A new breed of Victorian architecture is rising in Australia, with a new wave of “Battleship Gothic” architecture replacing a traditional Victorian house of worship.
The revival of Victorian Gothic architecture, known as “battlestars,” is part of a new generation of architectural prints from Australian architectural studio, Renaissance Architects.
Architects and designers from Australia, the US and Canada are producing prints for a new era of Victorian architectural prints.
The new style is called “batteries included.”
“There is a huge need for contemporary and modern architecture in the 21st century, especially in urban environments,” says Australian architect, Paul Kellett, who is also an architect in Australia.
“There is not enough good quality contemporary architecture in Australia to compete with the world’s best.
We want to be a leader in the way architecture is produced and executed.”
Kellett’s firm is working with the likes of J.C. Penney, J.
Crew, G.P. Putnam’s Sons, and other major retailers in the United States and Europe to produce the prints.
“We’re really excited about the future of the Battlestar era,” says Kelleott.
“I’m a big fan of the old Battlestars, but we are bringing in a new breed and we think it’s going to be the best.”
“Battlership Gothic is about using new materials, new technology, and a modern aesthetic,” says Renaisse Mancuso, the founder and managing director of Renaude Architects in Melbourne, Australia.
The prints are part of an effort to bring the history of Battlestart to a wider audience.
“It’s very important to me that the public sees what’s being created in our beautiful city and its history,” says Mancoso.
The prints are based on original designs by the artists from Renauress.
The original drawings for the house of the church were donated to the church in 1873, and the church has since hosted a series of events dedicated to the restoration.
The original drawings of the building were donated in 1893, and were kept for generations, but were never completely finished.
The church restored the drawings in the 1970s, and then, in 2001, the church hired Renaumess to re-create the drawings.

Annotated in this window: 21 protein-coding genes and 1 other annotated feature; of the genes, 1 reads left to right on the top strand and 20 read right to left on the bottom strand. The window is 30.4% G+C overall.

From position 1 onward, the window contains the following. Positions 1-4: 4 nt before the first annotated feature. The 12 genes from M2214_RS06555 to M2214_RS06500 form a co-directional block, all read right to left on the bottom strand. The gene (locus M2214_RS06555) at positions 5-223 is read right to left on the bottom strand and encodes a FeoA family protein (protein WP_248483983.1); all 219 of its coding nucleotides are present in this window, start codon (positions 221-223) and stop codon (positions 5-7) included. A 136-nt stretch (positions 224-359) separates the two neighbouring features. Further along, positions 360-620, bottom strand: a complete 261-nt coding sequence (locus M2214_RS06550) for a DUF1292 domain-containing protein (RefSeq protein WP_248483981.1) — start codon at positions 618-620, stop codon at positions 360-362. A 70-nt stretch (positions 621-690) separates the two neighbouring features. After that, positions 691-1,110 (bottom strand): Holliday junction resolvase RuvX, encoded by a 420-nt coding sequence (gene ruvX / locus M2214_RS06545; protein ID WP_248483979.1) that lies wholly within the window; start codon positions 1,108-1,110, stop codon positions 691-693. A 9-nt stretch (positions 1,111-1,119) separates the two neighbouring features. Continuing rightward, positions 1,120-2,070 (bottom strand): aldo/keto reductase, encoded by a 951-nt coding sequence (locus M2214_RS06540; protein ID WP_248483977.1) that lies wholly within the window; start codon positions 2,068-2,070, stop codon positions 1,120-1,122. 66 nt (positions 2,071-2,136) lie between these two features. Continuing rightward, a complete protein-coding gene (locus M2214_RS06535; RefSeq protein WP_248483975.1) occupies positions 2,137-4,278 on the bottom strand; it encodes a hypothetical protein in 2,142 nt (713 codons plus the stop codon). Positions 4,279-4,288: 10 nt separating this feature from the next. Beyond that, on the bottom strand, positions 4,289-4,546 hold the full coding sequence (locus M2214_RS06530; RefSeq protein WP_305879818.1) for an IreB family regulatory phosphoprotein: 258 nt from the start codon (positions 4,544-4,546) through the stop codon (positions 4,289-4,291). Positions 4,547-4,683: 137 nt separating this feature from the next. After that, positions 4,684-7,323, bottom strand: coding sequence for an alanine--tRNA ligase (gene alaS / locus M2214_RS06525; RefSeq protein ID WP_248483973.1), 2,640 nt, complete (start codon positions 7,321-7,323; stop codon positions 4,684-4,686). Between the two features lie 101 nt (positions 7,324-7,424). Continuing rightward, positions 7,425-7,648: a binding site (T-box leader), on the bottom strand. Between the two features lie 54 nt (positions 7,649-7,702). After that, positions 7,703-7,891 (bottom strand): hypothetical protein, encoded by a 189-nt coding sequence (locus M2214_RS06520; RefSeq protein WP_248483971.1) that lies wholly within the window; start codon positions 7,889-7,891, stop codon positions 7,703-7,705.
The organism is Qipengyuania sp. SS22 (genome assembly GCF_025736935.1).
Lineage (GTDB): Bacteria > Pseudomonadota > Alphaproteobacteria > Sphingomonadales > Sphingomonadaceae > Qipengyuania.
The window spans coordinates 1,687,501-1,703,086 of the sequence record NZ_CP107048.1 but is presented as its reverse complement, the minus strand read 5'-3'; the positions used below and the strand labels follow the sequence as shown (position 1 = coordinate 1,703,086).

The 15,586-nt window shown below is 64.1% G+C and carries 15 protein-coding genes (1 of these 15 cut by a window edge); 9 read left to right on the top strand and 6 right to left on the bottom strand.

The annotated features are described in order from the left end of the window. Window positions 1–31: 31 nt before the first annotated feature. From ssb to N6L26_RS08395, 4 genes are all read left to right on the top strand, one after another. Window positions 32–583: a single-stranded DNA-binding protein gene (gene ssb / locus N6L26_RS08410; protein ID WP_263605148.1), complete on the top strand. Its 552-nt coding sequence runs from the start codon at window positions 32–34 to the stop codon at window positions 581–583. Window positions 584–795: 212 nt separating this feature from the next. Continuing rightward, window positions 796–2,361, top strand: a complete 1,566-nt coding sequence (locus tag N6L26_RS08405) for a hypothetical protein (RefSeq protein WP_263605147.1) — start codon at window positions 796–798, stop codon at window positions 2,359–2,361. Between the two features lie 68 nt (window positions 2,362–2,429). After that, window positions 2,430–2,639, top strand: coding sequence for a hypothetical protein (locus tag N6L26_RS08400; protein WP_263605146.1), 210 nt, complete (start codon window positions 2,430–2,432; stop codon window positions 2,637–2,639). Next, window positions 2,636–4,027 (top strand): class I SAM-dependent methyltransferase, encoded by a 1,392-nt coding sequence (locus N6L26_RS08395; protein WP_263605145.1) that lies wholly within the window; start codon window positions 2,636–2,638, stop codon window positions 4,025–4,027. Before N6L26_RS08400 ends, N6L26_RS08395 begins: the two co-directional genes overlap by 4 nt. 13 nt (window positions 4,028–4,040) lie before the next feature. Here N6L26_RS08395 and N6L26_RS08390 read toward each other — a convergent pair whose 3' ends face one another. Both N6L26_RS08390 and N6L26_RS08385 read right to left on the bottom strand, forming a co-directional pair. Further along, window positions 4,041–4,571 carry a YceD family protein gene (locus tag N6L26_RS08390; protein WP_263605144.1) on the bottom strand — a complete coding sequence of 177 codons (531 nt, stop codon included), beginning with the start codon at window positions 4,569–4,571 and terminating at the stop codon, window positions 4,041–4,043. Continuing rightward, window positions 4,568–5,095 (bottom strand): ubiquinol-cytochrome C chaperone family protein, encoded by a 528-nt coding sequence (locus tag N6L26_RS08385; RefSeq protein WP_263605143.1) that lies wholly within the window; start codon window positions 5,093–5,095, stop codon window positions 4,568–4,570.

“They did a very great job of making the drawings look beautiful, and they were very precise, very precise drawings,” says James Davenport, a senior designer at Renausees Artworks, who was commissioned to help with the project.
“The drawings are a lot of fun, because they show the detail of the drawings,” he says.
“The artwork itself is beautiful, but the drawing was actually created from original drawings that had been donated in the early 1900s.”
Aerial view of the restoration of the house.
Courtesy Renaurense ArchitectsThe team of Renaues architects have been commissioned to produce new prints in collaboration with the Victorian Church of the Nativity in Melbourne.
The project was originally envisioned as a series for the Australian Museum of Australia, but is now being completed on the property.
The team worked with the Australian Heritage Foundation to make sure the drawings match the original drawings, and also included an update of the original design.
“This was a very difficult project because we had to do all of the work ourselves,” says Davenports.
“And we had a lot to do with the original designs.
So, we were really happy with the results, but obviously, it was quite an expensive process.”
The prints were produced in a series, each one depicting a different architectural detail of Battler’s house.
The house was designed to look like it was built in 1857, and features a massive bell tower, a massive clock tower, an open-air gallery and the original facade of the cathedral.
“We took the original drawing and did a lot with it, and we made some very precise cuts,” says John Stapleton, the lead designer for Renaustechs.
“Then we did some very elaborate touches, like the chandeliers that were added on top of the bell tower.
So it was a lot more intricate than we originally intended.”
The team is currently developing a series called “Batteries Included,” which will be available in September of 2018.
The first prints are being produced by Renaumes Artworks.
“They are incredibly beautiful and are incredibly detailed, and I love the details,” says Stapletson.
“This was our first time doing this type of project, so it was very exciting.”
“The original drawing was donated in 1883,” says artist Mancu.
“That was a great gift to the community, and this project is going to honor that and to give a very different look to the original.”
“This is an amazing opportunity for us to share with people